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Irritating for users most of the times, web cookies nearly double ad revenue for online publishers and if users decide to opt out of online ads, there is over 50 per cent reduction in advertising revenue, new research has found.
A computer cookie, also known as a web cookie, Internet cookie or browser cookie, represents data packets that are sent to your computer to help a website track your visits and activity.
As a result, the site is better able to track items in your shopping cart when browsing an ecommerce site, or personalize your user experience on the website so that you are more likely to see content and ads you want to see.
Researchers from Boston University, Leeds School of Business at the University of Colorado and Shaoyin Du of University of Rochester explored the real value of the cookie to websites, advertisers, and found that cookies represent higher revenue to online publishers.
According to the study, there is a 52 percent reduction in advertising revenue to publishers when cookies are eliminated through Internet user opt-out protocols.
On the other hand, when cookies are present, publishers' ad pricing doubles.
The study, to be published in the journal Marketing Science is authored by Garrett Johnson of Questrom School of Business at Boston University; Scott Shriver of the Leeds School of Business at the University of Colorado; and Shaoyin Du of the Simon Business School at the University of Rochester.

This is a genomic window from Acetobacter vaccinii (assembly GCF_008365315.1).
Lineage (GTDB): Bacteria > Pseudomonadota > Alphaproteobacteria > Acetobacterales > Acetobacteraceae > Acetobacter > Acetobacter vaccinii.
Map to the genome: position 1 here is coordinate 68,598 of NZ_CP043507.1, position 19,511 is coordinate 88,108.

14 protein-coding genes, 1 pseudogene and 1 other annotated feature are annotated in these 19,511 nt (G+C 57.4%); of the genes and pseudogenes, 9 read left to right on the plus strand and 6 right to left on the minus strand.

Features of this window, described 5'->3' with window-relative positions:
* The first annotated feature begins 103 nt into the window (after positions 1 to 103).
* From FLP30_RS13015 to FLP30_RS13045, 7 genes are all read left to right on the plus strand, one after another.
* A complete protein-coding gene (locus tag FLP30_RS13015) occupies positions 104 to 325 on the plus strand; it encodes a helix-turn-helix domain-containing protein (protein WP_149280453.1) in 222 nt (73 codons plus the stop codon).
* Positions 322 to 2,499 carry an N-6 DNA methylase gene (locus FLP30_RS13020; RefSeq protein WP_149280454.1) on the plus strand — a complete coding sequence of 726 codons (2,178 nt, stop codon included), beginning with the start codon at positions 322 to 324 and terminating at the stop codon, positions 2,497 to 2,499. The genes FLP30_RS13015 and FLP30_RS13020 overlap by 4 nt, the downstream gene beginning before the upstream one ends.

According to them, while most Americans decide not to opt-out of online advertising, 0.23 per cent of American online ad impressions arise from users who decide to opt out of online ads.
The authors calculated that the inability to behaviorally target opt-out users results in a loss of roughly $8.58 in ad spending per American opt-out consumer.
"Though few users tend to opt out, we note that certain types of users are more likely to opt out, and that has certain consequences for the advertising industry," said Du.
"We find that opt-out rates are higher among users who install non-default browsers, such as Firefox and Chrome, which tells us that opt-out users are likely more technologically sophisticated. We also note substantial variation in opt-out rates by region by city and state and by certain demographics," Du informed.